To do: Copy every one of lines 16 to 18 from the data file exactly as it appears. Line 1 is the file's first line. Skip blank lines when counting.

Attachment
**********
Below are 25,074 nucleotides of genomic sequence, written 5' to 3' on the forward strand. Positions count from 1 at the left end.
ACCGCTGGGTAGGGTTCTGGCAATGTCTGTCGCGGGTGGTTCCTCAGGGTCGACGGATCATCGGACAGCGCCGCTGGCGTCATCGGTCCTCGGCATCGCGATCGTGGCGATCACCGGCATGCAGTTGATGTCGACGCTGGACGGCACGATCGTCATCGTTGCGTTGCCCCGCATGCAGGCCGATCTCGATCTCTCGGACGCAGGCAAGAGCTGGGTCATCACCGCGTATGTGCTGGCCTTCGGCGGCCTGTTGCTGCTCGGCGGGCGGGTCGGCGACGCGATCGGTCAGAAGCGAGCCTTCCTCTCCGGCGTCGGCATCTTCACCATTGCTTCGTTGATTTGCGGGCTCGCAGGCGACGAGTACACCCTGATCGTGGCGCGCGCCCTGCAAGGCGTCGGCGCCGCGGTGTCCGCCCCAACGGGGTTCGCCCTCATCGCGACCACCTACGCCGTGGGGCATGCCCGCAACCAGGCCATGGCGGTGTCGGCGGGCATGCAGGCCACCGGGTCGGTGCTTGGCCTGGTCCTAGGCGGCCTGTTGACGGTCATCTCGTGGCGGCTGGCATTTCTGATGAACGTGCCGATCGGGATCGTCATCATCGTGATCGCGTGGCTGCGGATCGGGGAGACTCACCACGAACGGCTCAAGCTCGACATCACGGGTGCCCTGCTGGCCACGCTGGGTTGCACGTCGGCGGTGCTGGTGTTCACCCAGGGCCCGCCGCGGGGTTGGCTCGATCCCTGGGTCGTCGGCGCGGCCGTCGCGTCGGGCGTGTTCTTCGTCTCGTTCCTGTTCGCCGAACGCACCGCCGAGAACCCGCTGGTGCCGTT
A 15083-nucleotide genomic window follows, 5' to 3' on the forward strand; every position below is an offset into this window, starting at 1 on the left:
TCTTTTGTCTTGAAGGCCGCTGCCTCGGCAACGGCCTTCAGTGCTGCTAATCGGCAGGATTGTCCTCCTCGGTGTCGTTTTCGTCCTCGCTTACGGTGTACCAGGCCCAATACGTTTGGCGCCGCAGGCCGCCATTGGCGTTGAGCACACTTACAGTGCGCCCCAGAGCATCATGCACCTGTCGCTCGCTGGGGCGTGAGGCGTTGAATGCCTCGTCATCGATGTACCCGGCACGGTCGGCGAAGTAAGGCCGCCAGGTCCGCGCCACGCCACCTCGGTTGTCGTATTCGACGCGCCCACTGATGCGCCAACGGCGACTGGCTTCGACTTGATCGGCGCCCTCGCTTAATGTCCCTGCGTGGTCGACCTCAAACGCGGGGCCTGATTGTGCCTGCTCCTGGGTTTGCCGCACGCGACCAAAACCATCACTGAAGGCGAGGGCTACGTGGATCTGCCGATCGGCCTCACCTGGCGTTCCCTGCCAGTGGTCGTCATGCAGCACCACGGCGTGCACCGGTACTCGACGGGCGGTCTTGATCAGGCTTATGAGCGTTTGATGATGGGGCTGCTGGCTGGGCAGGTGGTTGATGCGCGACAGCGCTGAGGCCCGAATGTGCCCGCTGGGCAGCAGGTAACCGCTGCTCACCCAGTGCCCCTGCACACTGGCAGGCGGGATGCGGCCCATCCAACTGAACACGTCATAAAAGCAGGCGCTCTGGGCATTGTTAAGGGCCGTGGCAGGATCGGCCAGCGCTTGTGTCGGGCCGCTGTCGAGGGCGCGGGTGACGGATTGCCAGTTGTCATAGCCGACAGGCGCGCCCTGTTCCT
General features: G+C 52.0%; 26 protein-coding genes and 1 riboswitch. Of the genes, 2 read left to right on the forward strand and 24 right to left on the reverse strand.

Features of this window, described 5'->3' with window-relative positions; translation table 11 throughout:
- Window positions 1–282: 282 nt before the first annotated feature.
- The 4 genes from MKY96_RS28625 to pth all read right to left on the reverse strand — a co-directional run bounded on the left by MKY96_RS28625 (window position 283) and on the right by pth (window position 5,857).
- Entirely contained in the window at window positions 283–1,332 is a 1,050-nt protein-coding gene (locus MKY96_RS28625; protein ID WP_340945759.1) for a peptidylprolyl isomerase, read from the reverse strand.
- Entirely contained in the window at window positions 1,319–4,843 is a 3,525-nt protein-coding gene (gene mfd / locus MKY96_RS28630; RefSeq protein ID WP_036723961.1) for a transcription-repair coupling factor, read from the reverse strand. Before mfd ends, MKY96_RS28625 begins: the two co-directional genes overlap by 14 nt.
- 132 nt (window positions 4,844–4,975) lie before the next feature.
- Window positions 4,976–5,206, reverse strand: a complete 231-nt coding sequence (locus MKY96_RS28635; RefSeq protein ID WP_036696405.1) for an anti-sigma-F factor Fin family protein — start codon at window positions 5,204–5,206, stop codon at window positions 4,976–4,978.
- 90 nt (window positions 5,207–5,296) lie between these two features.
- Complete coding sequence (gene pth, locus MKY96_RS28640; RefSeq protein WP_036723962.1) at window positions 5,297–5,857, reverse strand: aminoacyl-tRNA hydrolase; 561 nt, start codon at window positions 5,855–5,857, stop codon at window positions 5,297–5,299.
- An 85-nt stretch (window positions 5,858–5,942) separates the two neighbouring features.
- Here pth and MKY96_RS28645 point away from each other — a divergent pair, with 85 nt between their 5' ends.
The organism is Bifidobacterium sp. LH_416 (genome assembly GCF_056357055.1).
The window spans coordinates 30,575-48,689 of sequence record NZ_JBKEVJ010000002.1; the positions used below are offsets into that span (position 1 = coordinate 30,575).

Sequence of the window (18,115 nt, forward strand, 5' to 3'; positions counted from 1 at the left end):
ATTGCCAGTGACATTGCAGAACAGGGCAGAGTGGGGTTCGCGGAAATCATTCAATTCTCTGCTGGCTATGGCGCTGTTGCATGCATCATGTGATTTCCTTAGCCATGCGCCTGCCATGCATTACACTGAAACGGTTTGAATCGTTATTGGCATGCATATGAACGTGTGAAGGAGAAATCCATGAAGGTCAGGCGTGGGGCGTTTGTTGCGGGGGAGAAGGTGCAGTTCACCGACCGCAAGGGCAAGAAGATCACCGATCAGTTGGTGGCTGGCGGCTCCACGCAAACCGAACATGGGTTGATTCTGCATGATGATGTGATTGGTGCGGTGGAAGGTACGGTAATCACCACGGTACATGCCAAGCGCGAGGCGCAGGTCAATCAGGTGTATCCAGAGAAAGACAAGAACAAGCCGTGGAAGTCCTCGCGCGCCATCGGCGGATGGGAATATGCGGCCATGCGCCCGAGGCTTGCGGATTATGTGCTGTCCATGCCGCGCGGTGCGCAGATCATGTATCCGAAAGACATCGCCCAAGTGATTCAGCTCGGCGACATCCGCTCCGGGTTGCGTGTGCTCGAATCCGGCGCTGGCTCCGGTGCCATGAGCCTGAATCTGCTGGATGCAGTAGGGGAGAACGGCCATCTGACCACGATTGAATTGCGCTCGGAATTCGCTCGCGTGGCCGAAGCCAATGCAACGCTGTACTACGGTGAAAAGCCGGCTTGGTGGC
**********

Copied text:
- Here pth and MKY96_RS28645 point away from each other — a divergent pair, with 85 nt between their 5' ends.
The organism is Bifidobacterium sp. LH_416 (genome assembly GCF_056357055.1).
The window spans coordinates 30,575-48,689 of sequence record NZ_JBKEVJ010000002.1; the positions used below are offsets into that span (position 1 = coordinate 30,575).